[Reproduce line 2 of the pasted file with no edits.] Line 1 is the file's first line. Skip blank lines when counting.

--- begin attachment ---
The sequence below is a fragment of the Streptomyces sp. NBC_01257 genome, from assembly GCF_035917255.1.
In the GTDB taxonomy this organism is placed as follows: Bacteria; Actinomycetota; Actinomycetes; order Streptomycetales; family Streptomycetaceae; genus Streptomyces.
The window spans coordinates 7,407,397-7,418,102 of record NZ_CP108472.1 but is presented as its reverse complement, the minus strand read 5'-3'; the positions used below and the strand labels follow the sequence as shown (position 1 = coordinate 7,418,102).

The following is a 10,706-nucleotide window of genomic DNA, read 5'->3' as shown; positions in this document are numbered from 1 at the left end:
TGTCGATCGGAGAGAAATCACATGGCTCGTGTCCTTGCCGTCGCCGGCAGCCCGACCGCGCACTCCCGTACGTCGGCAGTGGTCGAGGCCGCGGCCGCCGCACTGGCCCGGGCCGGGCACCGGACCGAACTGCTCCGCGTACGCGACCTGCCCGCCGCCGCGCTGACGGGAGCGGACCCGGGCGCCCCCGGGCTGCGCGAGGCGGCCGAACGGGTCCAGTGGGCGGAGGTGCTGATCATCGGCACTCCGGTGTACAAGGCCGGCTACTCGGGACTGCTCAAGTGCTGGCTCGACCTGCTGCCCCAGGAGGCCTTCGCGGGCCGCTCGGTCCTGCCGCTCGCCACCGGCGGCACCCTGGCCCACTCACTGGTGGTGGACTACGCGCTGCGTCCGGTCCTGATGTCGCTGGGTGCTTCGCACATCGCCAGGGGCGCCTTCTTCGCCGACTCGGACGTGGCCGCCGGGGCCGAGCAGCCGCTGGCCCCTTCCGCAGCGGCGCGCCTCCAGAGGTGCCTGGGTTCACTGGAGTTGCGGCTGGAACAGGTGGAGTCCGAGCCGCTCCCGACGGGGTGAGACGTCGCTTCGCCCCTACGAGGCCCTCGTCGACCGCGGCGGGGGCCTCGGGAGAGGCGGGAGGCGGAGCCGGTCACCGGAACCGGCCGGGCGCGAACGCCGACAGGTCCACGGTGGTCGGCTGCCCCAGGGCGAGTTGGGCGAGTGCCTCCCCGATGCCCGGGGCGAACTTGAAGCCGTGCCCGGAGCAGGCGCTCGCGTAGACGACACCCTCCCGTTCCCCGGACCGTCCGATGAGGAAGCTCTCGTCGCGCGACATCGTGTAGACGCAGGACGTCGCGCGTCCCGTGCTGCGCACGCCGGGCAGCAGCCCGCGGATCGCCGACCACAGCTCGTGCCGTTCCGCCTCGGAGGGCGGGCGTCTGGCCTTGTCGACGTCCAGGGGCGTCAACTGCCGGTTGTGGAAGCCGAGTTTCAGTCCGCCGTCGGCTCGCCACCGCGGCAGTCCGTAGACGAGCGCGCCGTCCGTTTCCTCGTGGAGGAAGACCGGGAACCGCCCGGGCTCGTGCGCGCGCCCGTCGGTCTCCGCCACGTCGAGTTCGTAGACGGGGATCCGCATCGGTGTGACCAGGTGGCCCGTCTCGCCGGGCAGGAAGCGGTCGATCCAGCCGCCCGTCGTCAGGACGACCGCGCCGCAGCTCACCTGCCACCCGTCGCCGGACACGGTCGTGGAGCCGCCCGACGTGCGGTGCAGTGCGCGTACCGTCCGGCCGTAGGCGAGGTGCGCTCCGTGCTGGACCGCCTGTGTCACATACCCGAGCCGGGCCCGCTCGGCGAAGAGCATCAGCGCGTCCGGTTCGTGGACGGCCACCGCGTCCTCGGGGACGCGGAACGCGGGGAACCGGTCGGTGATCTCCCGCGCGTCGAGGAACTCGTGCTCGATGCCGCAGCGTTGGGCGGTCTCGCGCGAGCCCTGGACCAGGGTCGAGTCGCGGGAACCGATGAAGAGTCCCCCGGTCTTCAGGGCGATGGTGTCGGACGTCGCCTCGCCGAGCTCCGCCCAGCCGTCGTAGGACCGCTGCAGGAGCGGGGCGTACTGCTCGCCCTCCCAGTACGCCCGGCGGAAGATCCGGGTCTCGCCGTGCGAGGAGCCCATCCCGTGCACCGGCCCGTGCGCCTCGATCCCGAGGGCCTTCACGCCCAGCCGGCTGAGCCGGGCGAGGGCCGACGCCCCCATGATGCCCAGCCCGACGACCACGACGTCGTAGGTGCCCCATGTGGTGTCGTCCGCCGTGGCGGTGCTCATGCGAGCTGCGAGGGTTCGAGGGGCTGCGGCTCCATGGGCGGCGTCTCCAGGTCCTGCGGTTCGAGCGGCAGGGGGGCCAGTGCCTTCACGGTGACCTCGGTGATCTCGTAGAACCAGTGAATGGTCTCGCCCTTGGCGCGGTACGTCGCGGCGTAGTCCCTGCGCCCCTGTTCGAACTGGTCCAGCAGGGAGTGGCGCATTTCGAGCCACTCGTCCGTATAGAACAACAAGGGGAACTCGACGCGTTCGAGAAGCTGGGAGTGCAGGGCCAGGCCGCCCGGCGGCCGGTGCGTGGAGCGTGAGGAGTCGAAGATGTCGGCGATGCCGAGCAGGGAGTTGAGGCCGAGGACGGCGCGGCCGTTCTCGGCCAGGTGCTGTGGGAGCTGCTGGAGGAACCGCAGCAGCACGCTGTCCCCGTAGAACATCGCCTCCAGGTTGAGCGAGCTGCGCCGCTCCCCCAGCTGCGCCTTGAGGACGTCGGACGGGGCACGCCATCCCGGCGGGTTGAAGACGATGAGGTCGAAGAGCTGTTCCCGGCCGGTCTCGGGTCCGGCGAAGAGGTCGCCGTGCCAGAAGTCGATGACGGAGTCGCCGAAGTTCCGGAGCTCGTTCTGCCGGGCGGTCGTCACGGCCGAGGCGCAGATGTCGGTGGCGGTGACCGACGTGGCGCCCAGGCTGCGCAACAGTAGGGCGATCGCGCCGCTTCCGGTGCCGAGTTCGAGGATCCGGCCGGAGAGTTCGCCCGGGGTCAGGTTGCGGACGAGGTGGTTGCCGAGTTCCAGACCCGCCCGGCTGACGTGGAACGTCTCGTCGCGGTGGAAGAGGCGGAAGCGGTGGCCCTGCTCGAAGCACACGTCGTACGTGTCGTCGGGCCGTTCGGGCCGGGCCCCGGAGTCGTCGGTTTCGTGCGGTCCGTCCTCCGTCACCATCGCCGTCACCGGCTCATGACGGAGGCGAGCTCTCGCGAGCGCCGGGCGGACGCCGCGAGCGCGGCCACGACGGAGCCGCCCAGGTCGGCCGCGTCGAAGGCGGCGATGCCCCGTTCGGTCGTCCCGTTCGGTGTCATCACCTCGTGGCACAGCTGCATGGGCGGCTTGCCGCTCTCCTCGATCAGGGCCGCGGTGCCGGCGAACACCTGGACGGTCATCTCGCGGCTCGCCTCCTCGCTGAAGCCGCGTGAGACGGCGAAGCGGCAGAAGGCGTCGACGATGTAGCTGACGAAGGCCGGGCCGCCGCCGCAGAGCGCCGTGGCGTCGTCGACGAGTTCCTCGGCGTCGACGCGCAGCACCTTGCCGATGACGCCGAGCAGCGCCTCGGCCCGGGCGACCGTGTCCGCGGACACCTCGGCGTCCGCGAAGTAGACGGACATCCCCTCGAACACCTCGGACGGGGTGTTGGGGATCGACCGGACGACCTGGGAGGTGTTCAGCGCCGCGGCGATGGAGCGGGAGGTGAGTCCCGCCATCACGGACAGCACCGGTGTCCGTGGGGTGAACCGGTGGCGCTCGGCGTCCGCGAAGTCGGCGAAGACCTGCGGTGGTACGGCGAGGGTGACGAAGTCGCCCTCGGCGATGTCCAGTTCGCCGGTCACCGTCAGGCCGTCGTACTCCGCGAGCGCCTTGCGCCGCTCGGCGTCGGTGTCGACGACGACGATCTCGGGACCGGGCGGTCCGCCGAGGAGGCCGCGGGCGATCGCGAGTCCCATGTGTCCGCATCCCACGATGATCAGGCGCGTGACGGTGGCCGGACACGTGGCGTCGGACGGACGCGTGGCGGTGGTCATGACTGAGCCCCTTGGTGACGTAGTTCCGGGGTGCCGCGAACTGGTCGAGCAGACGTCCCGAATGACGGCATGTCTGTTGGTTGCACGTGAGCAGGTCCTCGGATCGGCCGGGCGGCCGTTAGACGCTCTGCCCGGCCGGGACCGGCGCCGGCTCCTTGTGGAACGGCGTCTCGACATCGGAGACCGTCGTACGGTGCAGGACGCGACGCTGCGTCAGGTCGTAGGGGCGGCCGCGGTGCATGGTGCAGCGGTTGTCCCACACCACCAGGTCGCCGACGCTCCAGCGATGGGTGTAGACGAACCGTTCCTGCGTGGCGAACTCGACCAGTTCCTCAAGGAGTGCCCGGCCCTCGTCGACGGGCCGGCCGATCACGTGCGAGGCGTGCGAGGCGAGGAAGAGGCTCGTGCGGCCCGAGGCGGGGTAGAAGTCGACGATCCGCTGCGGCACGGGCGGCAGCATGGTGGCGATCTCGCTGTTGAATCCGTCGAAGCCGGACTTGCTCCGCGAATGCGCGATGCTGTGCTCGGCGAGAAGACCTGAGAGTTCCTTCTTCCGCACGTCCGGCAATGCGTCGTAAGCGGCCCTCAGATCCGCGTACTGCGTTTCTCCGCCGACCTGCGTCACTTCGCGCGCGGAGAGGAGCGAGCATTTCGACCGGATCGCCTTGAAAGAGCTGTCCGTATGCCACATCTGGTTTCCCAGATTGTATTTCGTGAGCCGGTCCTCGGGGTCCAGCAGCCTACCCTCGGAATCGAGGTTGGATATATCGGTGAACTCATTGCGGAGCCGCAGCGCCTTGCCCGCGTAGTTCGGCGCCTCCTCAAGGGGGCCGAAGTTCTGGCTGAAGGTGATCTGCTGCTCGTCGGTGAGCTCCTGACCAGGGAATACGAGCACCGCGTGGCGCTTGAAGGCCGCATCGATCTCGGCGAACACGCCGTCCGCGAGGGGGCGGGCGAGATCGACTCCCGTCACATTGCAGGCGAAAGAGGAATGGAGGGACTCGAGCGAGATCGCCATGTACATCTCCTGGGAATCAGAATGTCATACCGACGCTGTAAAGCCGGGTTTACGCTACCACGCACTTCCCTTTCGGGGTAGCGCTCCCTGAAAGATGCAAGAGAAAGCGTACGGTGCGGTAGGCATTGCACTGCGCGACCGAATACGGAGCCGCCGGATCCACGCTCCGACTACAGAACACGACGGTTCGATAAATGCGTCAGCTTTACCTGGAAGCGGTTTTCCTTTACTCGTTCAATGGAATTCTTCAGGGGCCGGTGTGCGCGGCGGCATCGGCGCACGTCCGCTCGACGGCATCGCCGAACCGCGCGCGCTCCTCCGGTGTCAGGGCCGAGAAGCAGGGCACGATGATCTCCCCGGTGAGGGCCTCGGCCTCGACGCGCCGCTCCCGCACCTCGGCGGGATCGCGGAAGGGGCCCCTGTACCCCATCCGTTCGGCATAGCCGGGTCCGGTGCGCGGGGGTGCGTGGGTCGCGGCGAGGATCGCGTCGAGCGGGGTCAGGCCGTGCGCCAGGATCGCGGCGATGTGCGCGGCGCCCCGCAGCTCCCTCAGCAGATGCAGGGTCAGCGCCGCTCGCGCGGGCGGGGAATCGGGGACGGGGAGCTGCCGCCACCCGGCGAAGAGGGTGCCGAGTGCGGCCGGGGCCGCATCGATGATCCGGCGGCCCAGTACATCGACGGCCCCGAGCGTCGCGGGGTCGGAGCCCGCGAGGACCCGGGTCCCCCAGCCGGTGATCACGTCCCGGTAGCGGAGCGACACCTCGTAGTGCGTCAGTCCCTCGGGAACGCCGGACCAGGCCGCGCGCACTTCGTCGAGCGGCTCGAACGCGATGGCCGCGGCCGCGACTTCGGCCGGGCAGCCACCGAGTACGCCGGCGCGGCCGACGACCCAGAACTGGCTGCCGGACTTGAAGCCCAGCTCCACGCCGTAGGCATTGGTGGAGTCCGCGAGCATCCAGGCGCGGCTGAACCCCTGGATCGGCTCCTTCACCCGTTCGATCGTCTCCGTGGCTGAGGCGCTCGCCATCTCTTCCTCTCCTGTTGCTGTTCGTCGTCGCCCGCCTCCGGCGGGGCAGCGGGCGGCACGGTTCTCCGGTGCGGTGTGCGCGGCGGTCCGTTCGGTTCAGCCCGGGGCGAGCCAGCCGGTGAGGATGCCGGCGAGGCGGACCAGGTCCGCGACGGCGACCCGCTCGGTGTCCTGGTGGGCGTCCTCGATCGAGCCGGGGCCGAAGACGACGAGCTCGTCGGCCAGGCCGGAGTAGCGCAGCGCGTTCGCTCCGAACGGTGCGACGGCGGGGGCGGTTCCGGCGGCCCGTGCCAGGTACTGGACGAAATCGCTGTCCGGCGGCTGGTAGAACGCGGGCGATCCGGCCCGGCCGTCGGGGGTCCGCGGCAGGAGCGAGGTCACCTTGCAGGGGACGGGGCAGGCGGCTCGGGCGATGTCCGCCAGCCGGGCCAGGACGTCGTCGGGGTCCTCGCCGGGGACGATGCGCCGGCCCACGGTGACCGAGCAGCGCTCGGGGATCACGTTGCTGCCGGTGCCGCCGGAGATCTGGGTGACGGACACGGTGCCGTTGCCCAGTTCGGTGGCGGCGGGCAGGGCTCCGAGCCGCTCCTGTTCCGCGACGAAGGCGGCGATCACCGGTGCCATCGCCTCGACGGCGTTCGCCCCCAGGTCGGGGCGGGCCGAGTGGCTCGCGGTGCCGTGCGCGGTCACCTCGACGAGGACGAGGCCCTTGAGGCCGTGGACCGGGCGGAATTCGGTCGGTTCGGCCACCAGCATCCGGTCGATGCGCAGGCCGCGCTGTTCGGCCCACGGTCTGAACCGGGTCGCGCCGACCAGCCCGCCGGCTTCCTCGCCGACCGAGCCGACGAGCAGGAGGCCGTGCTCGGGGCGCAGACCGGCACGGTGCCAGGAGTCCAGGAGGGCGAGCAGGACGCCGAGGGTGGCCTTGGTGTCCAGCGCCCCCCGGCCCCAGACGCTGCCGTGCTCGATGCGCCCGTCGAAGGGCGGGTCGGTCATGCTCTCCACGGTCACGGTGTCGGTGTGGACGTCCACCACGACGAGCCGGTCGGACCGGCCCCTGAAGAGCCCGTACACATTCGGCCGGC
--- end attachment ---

In the GTDB taxonomy this organism is placed as follows: Bacteria; Actinomycetota; Actinomycetes; order Streptomycetales; family Streptomycetaceae; genus Streptomyces.